“I never made one of my discoveries through the process of rational thinking”
– Albert Einstein
When I first started writing, I had no plans to publish. In fact, I was terrified to do so. I thought somehow that when I did, the critics would come out of the woodworks, and I would be inundated with naysayers decrying my work as unsophisticated garbage. I would be cast away from Twitter to the hole of my private Facebook forever, only every coming out to post the occasional cat meme. (This is of course an exaggeration, but that’s how the mind of someone with little self-confidence works.)
But as Elizabeth Gilbert explains in her book Big Magic in the chapter, “In Praise of Crooked Houses,” there is something to be said about done being better than good. Like in Gilbert’s example of when she published The Signature of All Things, when I published Daylight Chasers in January 2020… not much happened. There were no four horsemen of the apocalypse that swooped down, no natural disasters occurred, and for the longest time, I didn’t even have a single review.
Not much happened, because, at the end of the day, not many people cared. That’s not to say that friends and family weren’t excited for me, or that there aren’t people who enjoyed the book. But in reality, most people are very much focused on their own lives, and can’t be bothered to cut down a seedling author in their publishing infancy.
Because of that, I gained confidence in my ability to write and publish something that I could be proud of. This led me to finish writing The Fable of Wren and begin the arduous task of editing and querying it for publication. I became more involved on Twitter, wrote more, started posting my writing online and developed a website, wrote some more, and finally started this newsletter. And oh yeah, wrote a little bit more after that.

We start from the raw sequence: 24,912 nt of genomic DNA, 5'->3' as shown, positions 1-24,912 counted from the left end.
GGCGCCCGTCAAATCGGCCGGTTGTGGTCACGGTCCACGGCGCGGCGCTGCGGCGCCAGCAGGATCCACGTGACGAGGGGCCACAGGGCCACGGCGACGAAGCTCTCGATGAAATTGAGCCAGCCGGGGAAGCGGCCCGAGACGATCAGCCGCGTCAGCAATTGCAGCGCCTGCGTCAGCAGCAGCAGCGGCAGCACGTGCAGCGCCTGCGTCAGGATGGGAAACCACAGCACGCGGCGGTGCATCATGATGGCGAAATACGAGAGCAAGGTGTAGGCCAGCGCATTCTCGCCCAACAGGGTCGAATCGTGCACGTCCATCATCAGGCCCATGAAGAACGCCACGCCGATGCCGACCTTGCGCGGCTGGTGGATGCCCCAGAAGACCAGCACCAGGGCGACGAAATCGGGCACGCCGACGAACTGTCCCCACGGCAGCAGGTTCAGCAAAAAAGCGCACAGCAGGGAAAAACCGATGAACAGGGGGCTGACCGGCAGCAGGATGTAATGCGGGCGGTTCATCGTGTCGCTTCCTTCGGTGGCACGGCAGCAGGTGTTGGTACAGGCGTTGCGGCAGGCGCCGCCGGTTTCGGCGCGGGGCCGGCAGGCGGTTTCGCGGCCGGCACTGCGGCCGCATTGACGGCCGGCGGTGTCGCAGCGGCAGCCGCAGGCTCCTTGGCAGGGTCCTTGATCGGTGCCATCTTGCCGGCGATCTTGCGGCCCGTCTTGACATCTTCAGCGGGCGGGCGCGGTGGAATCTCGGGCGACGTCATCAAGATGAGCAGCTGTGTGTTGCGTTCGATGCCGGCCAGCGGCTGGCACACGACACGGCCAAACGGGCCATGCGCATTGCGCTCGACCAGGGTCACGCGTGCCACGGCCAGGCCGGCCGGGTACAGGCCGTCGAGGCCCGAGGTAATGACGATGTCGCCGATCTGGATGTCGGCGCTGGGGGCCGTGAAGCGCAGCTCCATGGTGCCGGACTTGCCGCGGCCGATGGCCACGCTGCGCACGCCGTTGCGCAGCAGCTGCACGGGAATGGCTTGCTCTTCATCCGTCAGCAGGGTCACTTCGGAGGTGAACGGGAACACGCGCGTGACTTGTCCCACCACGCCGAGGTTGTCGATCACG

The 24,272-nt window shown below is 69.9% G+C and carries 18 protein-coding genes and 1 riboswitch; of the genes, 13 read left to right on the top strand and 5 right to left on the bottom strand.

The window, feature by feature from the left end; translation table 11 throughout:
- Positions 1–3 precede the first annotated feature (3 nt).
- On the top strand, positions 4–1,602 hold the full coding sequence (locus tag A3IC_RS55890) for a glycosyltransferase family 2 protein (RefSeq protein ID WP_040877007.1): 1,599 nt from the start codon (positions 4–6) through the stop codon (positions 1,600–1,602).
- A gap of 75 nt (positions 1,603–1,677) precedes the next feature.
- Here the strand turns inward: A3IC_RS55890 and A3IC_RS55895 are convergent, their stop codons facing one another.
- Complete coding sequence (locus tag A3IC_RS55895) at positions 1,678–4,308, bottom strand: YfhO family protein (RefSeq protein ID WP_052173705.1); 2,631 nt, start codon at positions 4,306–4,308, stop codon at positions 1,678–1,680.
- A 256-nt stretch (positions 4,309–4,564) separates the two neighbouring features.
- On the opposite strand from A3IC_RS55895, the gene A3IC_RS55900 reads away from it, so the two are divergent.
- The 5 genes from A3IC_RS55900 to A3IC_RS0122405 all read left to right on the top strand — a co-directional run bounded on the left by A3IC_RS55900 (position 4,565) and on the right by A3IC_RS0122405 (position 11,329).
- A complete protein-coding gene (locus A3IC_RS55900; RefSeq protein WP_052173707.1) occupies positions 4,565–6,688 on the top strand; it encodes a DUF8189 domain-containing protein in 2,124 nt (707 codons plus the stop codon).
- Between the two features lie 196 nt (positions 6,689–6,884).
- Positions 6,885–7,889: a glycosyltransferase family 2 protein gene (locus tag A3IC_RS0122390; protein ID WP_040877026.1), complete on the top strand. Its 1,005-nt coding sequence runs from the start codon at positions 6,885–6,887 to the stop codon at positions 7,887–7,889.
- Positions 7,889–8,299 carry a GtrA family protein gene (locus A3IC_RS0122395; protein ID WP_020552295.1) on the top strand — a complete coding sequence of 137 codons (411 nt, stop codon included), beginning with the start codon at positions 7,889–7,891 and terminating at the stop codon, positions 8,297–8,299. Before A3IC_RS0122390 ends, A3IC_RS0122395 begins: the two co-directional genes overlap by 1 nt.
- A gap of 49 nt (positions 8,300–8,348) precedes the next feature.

But the unintended by-product of my publishing journey threatens to stutter my writing to a halt. It’s something than many of us fledgling (and I daresay, some professional) authors struggle with. When the pressure to publish and write to a market becomes too great, the well of creativity can dry up.
As the author Julia Cameron explains in her interview with The Ones You Feed Podcast, when writing we’re drawing from our inner well of creativity. But we need to ‘restock’ our creative images in our well periodically, and to do so, we need to focus on ‘artist states’ that promote play and observation. Music, walking, film, and other pleasurable activities are all things that refill our creative wells.
The problem is that the concept of artists states, or play, can be incongruous with the work forward strategy that is sometimes pushed in publishing spaces. We’re expected to perform quickly, consistently, and not waste too much time on projects that aren’t going to go anywhere.
It saddens me to see authors that I admire become inundated in a game of make-believe where they can’t be authentic to themselves and ultimately sabotage their own writing in order to achieve their dreams. It is something that I have to consciously and continuously remind myself, that I don’t want to become enveloped in a trap where publishing kills my creativity. To my readers, I hope for you to stay true to your path, and remember that at the end of the day, it’s the love of the process, not the results that will feed your soul.